Miss Austen Regrets is a welcome addition to the burgeoning Jane Austen film/TV industry. The use of Austen’s letters gave an authentic ring to this biopic. A couple of scenes had me raising an eyebrow. I am doubtful Austen was quite as free and easy in company as Olivia Williams’ portrayal; I was also uncomfortable with the budding ‘affair’ with Charles Haden.
But writer Gwyneth Hughes can be forgiven some deviations from the strict historical record for her portrayal of the power dynamics in the Austen family, especially Jane’s tense relationship with her mother. Greta Scacchi gives us a surprisingly sympathetic portrait of Cassandra, and I was pleased with Adrian Edmondson as Henry.
Olivia Williams plays a fragile Jane with a hint of steel. However, although we know from the letters that Jane enjoyed a drink, was she really the boozy flirt portrayed here?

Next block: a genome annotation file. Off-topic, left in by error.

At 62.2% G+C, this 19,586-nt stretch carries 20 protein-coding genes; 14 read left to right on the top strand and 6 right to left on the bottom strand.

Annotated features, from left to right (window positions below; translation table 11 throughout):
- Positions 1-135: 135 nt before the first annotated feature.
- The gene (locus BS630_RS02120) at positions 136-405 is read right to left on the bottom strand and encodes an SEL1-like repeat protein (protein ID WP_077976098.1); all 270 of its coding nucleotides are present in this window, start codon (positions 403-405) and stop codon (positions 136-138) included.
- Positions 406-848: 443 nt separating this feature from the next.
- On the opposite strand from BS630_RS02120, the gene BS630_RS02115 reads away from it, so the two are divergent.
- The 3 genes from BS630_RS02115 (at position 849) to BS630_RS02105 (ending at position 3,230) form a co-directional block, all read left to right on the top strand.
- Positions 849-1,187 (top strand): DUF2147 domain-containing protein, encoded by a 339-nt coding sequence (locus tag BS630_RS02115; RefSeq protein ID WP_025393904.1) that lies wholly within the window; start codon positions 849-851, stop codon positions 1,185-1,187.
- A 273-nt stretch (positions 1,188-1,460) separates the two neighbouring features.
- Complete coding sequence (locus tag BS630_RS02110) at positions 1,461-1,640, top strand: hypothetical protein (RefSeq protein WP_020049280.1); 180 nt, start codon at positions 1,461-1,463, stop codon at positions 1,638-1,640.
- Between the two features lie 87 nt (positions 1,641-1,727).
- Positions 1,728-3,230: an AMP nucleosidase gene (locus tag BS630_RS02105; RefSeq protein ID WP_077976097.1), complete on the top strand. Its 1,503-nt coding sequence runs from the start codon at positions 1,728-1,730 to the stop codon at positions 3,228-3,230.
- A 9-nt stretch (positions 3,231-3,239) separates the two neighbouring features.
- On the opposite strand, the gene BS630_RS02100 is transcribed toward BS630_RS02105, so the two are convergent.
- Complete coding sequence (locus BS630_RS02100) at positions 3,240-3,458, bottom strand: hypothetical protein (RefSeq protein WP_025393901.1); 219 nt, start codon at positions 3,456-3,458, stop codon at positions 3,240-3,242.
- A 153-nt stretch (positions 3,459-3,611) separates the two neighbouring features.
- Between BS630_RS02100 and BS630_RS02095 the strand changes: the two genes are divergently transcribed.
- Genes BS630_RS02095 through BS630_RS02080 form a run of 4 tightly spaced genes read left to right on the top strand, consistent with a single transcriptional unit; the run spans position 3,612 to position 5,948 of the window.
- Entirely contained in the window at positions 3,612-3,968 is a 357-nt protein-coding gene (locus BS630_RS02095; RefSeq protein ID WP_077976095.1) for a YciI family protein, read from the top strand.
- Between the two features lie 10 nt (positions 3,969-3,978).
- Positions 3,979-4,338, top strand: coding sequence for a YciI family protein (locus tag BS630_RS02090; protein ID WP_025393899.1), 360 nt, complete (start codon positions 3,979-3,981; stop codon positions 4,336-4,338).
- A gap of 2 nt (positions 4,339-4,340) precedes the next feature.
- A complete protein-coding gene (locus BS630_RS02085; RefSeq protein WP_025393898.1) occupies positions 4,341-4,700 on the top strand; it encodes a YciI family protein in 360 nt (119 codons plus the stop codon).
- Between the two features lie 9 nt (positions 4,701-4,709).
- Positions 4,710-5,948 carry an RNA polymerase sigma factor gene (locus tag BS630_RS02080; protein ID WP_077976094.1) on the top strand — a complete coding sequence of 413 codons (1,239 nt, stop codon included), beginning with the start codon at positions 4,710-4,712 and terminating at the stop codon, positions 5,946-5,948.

Imogen Poots gives a convincing portrait of that spoilt little madam, Fanny Austen Knight. Jane loved Fanny; one can only be thankful she never knew about Fanny’s disparaging comments about her Aunt Jane and family in later life.
Cassandra’s ruthless, loving destruction of the most intimate of Jane’s letters means we will never really know the ‘real’ Jane Austen. We’re left to pick over the bones; a forensic recreation of her innermost feelings from the remaining letters, the novels, and anecdotes from friends and relations. This is probably what Jane herself would have wanted.
To sum up, Miss Austen Regrets is beautifully presented and enjoyable to watch. Providing one remembers it's one writer’s personal 'take' on Jane, rather than a documentary, it’s a good introduction to her life for those new to Austen and her work.
I defy any Austen fan not to be moved as Jane faces death, knowing she will never be able to write down all the characters and stories still waiting for her to bring them to life.